Mastoiditis is a serious bacterial infection that affects the mastoid bone behind the ear.

It's usually more common in children, although adults can also sometimes be affected.

The mastoid bone has a honeycomb-like structure that contains air spaces called mastoid cells. The mastoid cells help maintain the air space in the middle ear.

Mastoiditis can develop if the mastoid cells become infected or inflamed, often as a result of a persistent middle ear infection (otitis media). This can cause the porous bone to break down.

Symptoms of mastoiditis

Mastoiditis typically causes:

redness, tenderness and pain behind the ear

swelling behind the ear that can cause it to stick out

discharge from the ear

a high temperature, irritability and tiredness


hearing loss in the affected ear

When to see your GP

Call your GP if you or your child:

has any symptoms of mastoiditis

has an ear infection that doesn't clear up with treatment or is followed by new symptoms

has been diagnosed with mastoiditis and treatment hasn't cleared it up

What causes mastoiditis?

Mastoiditis usually occurs following an untreated middle ear infection. Bacteria from the middle ear can spread to the inner ear, infecting the mastoid cells of the mastoid bone.

Cholesteatoma can also cause mastoiditis. This is an abnormal collection of skin cells inside the ear which may prevent the ear draining properly, leading to infection.

How mastoiditis is diagnosed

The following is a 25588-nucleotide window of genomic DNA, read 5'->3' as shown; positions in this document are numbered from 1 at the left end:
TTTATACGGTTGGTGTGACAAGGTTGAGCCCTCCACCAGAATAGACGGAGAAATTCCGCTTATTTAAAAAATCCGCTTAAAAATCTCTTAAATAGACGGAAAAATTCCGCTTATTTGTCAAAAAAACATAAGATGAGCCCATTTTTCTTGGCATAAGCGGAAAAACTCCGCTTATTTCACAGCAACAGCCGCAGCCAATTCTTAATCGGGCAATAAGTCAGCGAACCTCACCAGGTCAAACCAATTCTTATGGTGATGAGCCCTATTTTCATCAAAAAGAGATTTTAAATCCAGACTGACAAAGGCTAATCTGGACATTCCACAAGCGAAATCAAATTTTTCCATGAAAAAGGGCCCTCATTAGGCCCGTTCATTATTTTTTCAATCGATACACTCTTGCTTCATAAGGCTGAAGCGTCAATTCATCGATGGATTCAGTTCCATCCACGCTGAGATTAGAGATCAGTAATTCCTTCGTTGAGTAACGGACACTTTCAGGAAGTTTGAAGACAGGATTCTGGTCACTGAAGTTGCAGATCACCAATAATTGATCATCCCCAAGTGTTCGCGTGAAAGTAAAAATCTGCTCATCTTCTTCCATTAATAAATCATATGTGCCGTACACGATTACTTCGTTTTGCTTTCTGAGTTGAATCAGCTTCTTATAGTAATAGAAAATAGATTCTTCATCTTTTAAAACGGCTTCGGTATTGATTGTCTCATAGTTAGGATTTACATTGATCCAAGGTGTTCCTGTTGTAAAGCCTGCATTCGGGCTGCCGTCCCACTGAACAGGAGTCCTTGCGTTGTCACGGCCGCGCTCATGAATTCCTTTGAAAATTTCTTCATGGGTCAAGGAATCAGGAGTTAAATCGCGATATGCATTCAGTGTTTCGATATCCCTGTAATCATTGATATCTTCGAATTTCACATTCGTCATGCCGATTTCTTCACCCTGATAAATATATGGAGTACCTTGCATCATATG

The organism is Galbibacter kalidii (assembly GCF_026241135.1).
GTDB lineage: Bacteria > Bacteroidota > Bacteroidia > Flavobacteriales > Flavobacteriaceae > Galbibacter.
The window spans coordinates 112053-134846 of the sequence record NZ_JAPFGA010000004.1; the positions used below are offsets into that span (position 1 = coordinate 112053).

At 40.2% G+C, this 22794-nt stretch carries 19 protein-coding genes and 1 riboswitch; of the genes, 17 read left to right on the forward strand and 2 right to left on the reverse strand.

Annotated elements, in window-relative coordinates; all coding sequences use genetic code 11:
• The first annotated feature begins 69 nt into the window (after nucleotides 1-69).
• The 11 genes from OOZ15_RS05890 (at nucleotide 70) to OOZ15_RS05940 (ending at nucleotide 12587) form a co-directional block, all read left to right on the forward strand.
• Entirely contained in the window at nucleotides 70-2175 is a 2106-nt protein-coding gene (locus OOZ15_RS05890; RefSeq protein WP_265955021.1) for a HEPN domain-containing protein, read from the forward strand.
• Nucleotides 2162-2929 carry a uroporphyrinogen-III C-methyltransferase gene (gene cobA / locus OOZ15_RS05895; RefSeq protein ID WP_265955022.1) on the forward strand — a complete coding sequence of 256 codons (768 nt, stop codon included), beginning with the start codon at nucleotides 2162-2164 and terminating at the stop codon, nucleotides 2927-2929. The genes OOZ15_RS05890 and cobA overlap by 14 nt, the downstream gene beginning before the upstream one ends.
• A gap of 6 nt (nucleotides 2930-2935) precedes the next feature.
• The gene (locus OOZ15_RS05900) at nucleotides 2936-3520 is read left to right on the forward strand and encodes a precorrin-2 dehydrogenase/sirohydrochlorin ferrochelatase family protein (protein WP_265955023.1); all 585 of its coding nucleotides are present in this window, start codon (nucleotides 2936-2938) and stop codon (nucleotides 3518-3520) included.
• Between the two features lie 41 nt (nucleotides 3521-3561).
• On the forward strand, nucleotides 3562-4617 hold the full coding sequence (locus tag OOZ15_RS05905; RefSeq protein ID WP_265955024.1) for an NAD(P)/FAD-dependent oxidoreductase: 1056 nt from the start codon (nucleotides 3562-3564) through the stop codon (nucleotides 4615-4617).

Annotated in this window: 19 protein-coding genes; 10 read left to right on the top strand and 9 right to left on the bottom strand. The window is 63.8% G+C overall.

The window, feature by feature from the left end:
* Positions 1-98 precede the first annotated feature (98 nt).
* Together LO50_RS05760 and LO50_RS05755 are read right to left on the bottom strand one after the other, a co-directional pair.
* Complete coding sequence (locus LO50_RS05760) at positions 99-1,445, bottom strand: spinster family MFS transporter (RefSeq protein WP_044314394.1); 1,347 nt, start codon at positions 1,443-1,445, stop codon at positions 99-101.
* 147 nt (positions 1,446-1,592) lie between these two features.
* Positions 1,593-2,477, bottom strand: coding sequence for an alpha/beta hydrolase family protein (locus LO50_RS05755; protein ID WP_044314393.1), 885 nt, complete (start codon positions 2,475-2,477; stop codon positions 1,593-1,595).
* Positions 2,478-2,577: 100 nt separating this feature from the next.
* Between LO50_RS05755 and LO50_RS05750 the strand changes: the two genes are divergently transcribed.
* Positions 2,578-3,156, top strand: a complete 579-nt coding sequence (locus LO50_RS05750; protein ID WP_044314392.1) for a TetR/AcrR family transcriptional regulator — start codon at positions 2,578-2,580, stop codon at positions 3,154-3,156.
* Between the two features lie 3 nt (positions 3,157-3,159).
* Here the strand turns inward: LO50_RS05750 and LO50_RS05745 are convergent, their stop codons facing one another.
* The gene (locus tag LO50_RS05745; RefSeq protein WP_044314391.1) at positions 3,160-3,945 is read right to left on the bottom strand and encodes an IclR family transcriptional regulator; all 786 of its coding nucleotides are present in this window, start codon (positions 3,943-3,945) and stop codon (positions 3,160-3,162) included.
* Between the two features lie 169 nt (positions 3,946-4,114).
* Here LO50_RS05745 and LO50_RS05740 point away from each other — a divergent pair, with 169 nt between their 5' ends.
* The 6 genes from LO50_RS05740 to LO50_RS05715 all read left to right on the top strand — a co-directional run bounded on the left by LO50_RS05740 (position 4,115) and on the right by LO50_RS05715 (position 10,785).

Your GP will examine the inside of the ear with an otoscope (a device with a light and magnifying glass) to check for signs of infection or cholesteatoma.

Most ear infections are middle ear infections. If your GP thinks you have mastoiditis as a complication of a middle ear infection, they'll refer you to an ear, nose and throat (ENT) specialist. They will carry out a further examination and tests – usually a blood test and an ear culture (where discharge from the ear is tested for a bacterial infection).

Some children may need to have a computerised tomography (CT scan), which uses X-rays and a computer to create detailed images of the inside of the skull.

How mastoiditis is treated

Mastoiditis is a serious infection and should be treated quickly. It's treated with antibiotics.

You may need to go to hospital so that you can be given antibiotics directly into a vein through a drip. In some cases, surgery may be needed to drain your middle ear (a myringotomy) or to remove part of the mastoid bone (mastoidectomy).

If you're admitted to hospital for treatment you'll need to stay in for a few days until the ENT specialists can be sure the infection is under control.

After surgery

If you've had surgery for mastoiditis, you'll probably need to take one or two weeks off work. Your doctor will advise you about this.

Take care not to get the affected ear wet. You should be able to wash your hair after about a week, providing you don't get water inside your ear.

You should be able to go swimming around four to six weeks after the operation, depending on how well your ear has healed. Your doctor should be able to advise you at your follow-up appointment.


With early antibiotic treatment, most people with mastoiditis recover quickly and have no complications. However, treatment isn't always easy and the infection may come back.

If the mastoid bone is severely infected and isn't removed, it can cause hearing loss and life-threatening health complications such as a blood clot, meningitis, or a brain abscess.